Fed Govt blocks governors from LG allocations

The Federal Government, yesterday, drew the battle line with state governments over financial autonomy for local councils.

The government set June 1, 2019, as the take-off date for the new order, making it compulsory for all LGA allocations to go straight to their respective bank accounts.

However, the Federal Government’s move has a legal hurdle to surmount as Section 162 (8) of the 1999 Constitution (as amended) empowers the states to distribute allocation to councils “among the Local Government Councils of that State on such terms and in such manner as may be prescribed by the House of Assembly of the State.”

The decisions to stop local government allocations from going to state accounts are contained in the guidelines released yesterday by the NFIU after a lengthy meeting with officials of commercial banks in Abuja.

The guidelines would make the joint account system currently in use only exist for the receipt of allocations from the federation account but not for disbursement.

This comes less than a year after President Muhammadu Buhari signed the NFIU bill into law, thus separating the agency from the EFCC.

The notice entitled, “Guidelines To Reduce Vulnerabilities Created by Cash Withdrawals from LG Funds throughout Nigeria, Effective 1st June, 2019,” is said to have been prompted by threats by international financial watchdogs to sanction Nigeria because of financial abuse.

The NFIU warned banks to comply with immediate effect, threatening to sanction any bank that flouts the order.

The agency said: “The NFIU requests all financial institutions, other relevant stakeholders, public servants and the entire citizenry to ensure full compliance with the provisions of the guidelines already submitted to financial institutions and relevant enforcement agencies, including full enforcement of corresponding sanctions against violations from June 1, 2019.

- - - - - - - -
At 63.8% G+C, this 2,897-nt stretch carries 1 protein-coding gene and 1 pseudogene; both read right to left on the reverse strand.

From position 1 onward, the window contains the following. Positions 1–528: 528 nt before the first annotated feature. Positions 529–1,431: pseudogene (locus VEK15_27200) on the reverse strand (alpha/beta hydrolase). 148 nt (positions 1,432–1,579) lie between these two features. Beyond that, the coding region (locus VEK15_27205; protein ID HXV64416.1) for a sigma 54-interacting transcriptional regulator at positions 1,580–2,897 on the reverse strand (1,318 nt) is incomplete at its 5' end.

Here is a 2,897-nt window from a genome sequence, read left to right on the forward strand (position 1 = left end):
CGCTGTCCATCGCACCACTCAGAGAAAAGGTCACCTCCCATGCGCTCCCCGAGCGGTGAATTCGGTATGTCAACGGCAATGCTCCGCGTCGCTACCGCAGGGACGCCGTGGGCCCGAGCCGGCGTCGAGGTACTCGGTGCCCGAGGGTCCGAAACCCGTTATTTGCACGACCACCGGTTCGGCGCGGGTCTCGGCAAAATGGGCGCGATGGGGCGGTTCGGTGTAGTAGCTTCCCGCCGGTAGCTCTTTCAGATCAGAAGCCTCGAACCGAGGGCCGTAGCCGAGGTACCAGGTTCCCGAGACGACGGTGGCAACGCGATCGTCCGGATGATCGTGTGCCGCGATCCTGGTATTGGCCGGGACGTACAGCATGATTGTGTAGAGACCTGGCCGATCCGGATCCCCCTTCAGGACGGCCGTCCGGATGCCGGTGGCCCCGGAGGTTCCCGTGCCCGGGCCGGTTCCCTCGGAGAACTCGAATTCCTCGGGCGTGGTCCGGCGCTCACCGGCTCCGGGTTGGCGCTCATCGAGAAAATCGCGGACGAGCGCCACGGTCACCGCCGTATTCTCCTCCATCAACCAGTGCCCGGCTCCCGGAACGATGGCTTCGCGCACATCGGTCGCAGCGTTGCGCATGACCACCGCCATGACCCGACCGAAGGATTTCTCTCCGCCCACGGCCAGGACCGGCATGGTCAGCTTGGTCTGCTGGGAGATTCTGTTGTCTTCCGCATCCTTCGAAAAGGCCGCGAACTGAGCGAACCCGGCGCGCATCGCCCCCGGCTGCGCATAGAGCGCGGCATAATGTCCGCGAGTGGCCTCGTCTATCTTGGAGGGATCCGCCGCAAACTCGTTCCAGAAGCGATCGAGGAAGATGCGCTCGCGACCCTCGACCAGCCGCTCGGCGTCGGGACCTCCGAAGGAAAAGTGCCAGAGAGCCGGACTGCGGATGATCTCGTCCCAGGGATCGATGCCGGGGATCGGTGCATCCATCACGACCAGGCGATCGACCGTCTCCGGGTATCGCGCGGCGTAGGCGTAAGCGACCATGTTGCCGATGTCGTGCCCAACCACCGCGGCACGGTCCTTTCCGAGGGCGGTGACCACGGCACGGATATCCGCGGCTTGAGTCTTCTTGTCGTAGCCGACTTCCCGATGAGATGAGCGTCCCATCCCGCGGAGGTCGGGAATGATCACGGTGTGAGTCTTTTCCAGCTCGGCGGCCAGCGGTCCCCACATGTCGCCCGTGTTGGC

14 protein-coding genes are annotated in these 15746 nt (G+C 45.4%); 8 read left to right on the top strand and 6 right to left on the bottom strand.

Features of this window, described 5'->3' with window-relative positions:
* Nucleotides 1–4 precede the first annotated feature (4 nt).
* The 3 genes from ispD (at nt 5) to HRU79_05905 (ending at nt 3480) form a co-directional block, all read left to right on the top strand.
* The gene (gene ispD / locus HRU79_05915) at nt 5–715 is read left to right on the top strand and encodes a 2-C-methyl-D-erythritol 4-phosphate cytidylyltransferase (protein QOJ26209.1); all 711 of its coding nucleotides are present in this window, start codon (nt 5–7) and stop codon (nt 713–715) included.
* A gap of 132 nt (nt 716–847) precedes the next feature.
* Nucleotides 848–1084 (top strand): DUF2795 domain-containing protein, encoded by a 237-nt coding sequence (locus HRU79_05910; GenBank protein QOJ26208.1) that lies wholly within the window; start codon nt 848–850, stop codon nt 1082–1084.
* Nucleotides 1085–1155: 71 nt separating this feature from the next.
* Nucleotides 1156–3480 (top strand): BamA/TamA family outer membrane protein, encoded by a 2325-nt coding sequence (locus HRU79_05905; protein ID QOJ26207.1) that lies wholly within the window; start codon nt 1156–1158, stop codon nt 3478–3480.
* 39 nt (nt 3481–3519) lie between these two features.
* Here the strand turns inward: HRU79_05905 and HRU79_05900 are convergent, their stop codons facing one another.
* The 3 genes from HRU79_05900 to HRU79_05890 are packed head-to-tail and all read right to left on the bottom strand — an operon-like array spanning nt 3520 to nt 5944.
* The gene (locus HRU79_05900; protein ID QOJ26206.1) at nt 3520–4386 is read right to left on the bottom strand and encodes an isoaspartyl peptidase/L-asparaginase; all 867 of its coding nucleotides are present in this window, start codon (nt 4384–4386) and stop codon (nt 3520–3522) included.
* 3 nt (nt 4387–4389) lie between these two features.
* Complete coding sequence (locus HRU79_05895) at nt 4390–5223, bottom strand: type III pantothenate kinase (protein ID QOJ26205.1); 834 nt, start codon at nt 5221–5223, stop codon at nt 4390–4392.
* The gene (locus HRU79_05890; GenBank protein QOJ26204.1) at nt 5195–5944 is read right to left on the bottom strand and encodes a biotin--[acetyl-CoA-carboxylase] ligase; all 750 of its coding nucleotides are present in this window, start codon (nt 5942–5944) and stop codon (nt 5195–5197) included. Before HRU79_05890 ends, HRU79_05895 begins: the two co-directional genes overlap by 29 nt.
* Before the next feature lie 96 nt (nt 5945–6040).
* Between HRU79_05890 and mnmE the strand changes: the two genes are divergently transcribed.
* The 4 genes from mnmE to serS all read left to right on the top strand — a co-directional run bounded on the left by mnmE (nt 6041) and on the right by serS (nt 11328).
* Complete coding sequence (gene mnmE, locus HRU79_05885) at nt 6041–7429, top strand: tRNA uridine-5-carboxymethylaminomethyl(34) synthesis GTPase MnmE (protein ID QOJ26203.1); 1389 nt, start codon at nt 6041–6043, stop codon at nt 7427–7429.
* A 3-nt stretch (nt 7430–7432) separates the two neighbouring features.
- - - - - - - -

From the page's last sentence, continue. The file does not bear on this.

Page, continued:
“Having realized through analysis that cash withdrawal and transactions of the State, Joint Local Government Accounts (SJLGA), poses biggest corruption, money laundering and security threats at the grassroots levels and to the entire financial system and the country as a whole, the NFIU decided to uphold the full provisions of Section 162 (6) (8)of the 1999 Nigerian Constitution as amended, which designated “ State Joint Local Government Account into which shall be paid allocations to the local government councils of the state from the federation account and from the government of the state.

“The amount standing to the credit of local government councils of a state shall be distributed among the local government councils of that state” and not for other purposes.

“As far as the NFIU is concerned, the responsibility of the account as a collection account is fully reinstated.

“In addition, taking such measures was necessitated by prompting reasons on the NFIU to respond to threats of isolating the entire Nigerian financial system by other international financial systems because of deficiencies in our anti-money laundering and counter-terrorism financing implementation.